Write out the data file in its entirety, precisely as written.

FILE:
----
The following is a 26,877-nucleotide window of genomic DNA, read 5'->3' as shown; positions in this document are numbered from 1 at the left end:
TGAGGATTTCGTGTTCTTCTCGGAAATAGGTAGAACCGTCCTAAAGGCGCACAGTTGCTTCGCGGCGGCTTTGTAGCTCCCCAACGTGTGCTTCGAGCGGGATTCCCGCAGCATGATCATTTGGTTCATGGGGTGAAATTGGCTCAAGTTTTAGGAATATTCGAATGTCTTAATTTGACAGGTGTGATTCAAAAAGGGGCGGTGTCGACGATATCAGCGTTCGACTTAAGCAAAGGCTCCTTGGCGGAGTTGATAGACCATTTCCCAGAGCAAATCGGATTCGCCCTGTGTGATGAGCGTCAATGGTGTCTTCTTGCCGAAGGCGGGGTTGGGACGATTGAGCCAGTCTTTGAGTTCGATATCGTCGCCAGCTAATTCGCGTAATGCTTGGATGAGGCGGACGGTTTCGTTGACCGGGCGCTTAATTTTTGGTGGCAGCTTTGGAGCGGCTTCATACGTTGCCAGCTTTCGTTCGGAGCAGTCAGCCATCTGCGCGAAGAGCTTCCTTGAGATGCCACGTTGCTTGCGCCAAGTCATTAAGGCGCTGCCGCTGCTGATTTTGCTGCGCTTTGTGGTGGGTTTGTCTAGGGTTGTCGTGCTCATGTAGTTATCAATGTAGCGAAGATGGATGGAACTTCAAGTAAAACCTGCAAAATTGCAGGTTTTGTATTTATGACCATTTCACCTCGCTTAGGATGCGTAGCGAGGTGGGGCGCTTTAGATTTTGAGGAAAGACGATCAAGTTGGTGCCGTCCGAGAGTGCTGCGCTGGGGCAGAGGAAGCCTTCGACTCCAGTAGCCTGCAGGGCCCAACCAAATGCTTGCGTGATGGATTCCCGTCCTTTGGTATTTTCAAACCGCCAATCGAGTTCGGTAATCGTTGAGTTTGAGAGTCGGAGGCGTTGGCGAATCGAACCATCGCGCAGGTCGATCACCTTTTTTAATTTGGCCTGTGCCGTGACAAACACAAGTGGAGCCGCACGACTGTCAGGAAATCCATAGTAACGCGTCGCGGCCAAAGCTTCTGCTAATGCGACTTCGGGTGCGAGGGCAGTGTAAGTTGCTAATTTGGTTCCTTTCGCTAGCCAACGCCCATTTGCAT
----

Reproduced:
The following is a 26,877-nucleotide window of genomic DNA, read 5'->3' as shown; positions in this document are numbered from 1 at the left end:
TGAGGATTTCGTGTTCTTCTCGGAAATAGGTAGAACCGTCCTAAAGGCGCACAGTTGCTTCGCGGCGGCTTTGTAGCTCCCCAACGTGTGCTTCGAGCGGGATTCCCGCAGCATGATCATTTGGTTCATGGGGTGAAATTGGCTCAAGTTTTAGGAATATTCGAATGTCTTAATTTGACAGGTGTGATTCAAAAAGGGGCGGTGTCGACGATATCAGCGTTCGACTTAAGCAAAGGCTCCTTGGCGGAGTTGATAGACCATTTCCCAGAGCAAATCGGATTCGCCCTGTGTGATGAGCGTCAATGGTGTCTTCTTGCCGAAGGCGGGGTTGGGACGATTGAGCCAGTCTTTGAGTTCGATATCGTCGCCAGCTAATTCGCGTAATGCTTGGATGAGGCGGACGGTTTCGTTGACCGGGCGCTTAATTTTTGGTGGCAGCTTTGGAGCGGCTTCATACGTTGCCAGCTTTCGTTCGGAGCAGTCAGCCATCTGCGCGAAGAGCTTCCTTGAGATGCCACGTTGCTTGCGCCAAGTCATTAAGGCGCTGCCGCTGCTGATTTTGCTGCGCTTTGTGGTGGGTTTGTCTAGGGTTGTCGTGCTCATGTAGTTATCAATGTAGCGAAGATGGATGGAACTTCAAGTAAAACCTGCAAAATTGCAGGTTTTGTATTTATGACCATTTCACCTCGCTTAGGATGCGTAGCGAGGTGGGGCGCTTTAGATTTTGAGGAAAGACGATCAAGTTGGTGCCGTCCGAGAGTGCTGCGCTGGGGCAGAGGAAGCCTTCGACTCCAGTAGCCTGCAGGGCCCAACCAAATGCTTGCGTGATGGATTCCCGTCCTTTGGTATTTTCAAACCGCCAATCGAGTTCGGTAATCGTTGAGTTTGAGAGTCGGAGGCGTTGGCGAATCGAACCATCGCGCAGGTCGATCACCTTTTTTAATTTGGCCTGTGCCGTGACAAACACAAGTGGAGCCGCACGACTGTCAGGAAATCCATAGTAACGCGTCGCGGCCAAAGCTTCTGCTAATGCGACTTCGGGTGCGAGGGCAGTGTAAGTTGCTAATTTGGTTCCTTTCGCTAGCCAACGCCCATTTGCAT